Dispelling the ultimate cooking with mummy Indian stereotype

Mallika Basu - Dispelling the ultimate cooking with mummy Indian stereotype

Posted 6th August 2015

Mother arrives today. She brings with her a fountain of knowledge, suspect kitchen gadgets and boundless love for her progeny. I wish I could say I am looking forward to many shared moments of cooking with her. Downloading age-old recipes passed through the generations. In my childhood, cross cultural home of an Afghani Delhi maternal side fused with growing up in West Bengal to a paternal Bengali side.

Well, I can’t. Because I didn’t learn how to cook from my mother. She hated being expected to cook and was far too busy being fabulous outside the kitchen. And we were both far more interested in stewing grand plans and brewing big ambitions than making chicken curry together when I was still living at home.

Cooking with mummy is, to me, the ultimate Indian cooking cliche. It kicked off in earnest with Bend it like Beckham and the Aloo gobi sequence and has taken a life of its own since. I’ve lost track of how many time I’ve been asked if my mother taught me how to cook. The answer is always a resounding no. Nobody taught me how to cook. I figured it out myself and still am, frankly. So are many of my friends from India. The ones who can be bothered to cook at all, that is.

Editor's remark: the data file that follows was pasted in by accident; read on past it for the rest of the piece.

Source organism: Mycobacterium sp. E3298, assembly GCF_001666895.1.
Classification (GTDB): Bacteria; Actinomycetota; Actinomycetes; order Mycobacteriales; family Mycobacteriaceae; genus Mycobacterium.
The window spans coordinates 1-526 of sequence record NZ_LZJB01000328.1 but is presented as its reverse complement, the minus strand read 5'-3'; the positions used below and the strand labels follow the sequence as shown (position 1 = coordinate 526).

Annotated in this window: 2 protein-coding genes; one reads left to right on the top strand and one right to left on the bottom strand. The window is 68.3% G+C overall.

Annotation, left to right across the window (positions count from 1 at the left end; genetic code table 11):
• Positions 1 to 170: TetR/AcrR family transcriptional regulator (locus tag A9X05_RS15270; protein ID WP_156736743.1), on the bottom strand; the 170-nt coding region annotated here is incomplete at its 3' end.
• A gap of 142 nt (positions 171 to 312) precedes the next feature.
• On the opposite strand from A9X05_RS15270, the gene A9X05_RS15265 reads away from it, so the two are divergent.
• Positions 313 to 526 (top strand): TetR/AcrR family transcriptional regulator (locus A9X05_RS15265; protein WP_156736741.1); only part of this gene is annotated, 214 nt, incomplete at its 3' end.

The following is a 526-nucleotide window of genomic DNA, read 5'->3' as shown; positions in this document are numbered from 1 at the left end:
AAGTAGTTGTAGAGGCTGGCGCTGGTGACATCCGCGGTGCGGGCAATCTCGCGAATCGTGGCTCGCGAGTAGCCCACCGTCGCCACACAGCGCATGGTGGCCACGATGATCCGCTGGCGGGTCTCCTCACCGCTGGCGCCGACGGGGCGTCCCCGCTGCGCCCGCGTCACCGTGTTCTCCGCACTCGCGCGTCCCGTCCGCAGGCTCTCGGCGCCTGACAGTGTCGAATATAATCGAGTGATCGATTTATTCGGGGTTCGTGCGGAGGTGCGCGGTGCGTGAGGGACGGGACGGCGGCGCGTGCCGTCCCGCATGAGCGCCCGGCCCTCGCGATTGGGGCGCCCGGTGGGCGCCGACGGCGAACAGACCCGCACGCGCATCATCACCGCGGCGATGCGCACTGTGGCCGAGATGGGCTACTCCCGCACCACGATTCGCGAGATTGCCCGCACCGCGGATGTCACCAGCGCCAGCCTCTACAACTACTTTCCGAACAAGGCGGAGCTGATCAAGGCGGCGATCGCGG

Truth be told, she did have a strong interest in cooking. Until she had a pesky family to feed. Then she transformed into the commander of the kitchen troops, directing the cook on recipes to make sure we had wholesome and unbelievably tasty food on the table. Always. The real cook back then was my dad. I watched from afar dazzled by the spectacle in the kitchen, but dared not venture into what resembled a battlefield involving stained cookbooks, open pots and jars of spices dotted everywhere and the bedraggled cook looking slightly worse for wear.

This is why I don’t cook like anyone, I cook like myself. Mother has become a source of great inspiration and quite the cook herself since we all left home to make a life for ourselves. I’ll often call for ideas or run recipe theories past her, to see what she makes of my thinking. But she is more likely to bark instructions at me while nursing a gin in my kitchen than sharing centrestage with me at the cooker. Conversely, I am quite happy for her to spin out one of her recent dinner party dishes, while I kick back with a glass of the vino.

So let’s dispel this stereotype shall we? How did you learn to cook? I’d love to know!

Comments are closed.